Napster's survival depends on its credibility
Usually, I'm pretty good about making up my mind on issues, but when it comes to Napster, I find myself on the fence.
My heart says "Go Napster" and "Stick it to those greedy record companies." Hey, this is "power to the people."
My old buddy Yippee leader Abbie Hoffman, author of "Steal This Book" and the subject of the recent "Steal This Movie," is probably cheering from the grave.
But my brain tells me that Napster is fundamentally flawed from an ethical, legal and business point of view.
I thought about this as I sat at the Ninth Circuit Court of Appeals, listening to attorneys for Napster and for the recording industry. Napster's lawyer David Boies, famous for successfully representing the Justice Department in its suit against Microsoft (MSFT), argued that Napster's activities are well within the scope of the copyright law. He claimed that it's fair use for individuals to share files as long as there is no compensation. He further argued that Napster is just a directory service without the tools to distinguish between music that can legally be copied and those files that are "infringing."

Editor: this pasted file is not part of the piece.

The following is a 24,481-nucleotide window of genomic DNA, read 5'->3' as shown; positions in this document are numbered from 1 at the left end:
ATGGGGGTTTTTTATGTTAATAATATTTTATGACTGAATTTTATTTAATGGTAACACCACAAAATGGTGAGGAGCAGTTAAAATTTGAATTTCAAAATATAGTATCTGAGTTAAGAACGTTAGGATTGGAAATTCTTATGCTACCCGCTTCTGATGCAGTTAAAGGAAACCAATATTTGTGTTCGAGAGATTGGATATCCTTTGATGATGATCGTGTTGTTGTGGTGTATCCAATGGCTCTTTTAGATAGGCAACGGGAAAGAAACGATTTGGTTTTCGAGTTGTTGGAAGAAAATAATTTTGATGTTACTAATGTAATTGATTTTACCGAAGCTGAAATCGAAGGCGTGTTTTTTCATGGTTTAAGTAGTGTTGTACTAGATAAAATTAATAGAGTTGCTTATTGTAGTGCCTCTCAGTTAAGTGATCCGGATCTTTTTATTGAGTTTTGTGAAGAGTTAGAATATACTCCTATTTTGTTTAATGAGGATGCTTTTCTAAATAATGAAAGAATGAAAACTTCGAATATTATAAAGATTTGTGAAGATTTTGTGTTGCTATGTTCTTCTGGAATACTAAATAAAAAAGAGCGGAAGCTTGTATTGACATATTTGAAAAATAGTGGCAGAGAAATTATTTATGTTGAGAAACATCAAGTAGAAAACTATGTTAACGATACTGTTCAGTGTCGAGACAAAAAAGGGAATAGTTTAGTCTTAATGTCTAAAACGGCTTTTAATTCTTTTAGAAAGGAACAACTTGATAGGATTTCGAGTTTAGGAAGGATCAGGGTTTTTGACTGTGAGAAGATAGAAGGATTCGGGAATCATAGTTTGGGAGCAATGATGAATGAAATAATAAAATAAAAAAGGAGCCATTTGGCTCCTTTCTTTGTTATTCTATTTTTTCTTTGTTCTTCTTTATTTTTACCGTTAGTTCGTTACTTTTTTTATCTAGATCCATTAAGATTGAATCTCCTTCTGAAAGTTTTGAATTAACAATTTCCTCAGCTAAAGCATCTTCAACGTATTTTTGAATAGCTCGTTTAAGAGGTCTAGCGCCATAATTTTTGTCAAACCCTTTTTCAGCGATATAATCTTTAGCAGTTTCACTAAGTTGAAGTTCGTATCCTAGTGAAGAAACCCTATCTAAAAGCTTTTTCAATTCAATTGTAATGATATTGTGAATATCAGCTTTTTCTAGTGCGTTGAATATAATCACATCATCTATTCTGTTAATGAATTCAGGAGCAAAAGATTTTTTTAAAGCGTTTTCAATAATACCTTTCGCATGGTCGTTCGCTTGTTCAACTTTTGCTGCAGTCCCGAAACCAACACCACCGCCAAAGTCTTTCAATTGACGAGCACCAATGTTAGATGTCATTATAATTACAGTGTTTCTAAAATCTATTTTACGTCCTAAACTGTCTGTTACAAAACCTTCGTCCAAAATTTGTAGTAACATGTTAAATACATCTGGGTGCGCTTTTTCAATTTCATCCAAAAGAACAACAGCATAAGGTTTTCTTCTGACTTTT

The opposing counsel, as you might expect, argued that the overwhelming majority of Napster's users were distributing copyrighted material and that the company is fundamentally a tool for stealing music.
The record companies involved in the case are Bertelsmann's BMG, EMI, Sony (SNE), Time Warner's (TWX) Warner Music and Seagram's (VO) Universal Music.
As much as I love the idea of being able to download anything I want whenever I want, I do think that the recording industry has a point. While the ethical issues are somewhat cloudy, the bottom line is that it's just not right to give away the intellectual property of others without their permission.
I certainly agree that the music industry has been both selfish and stup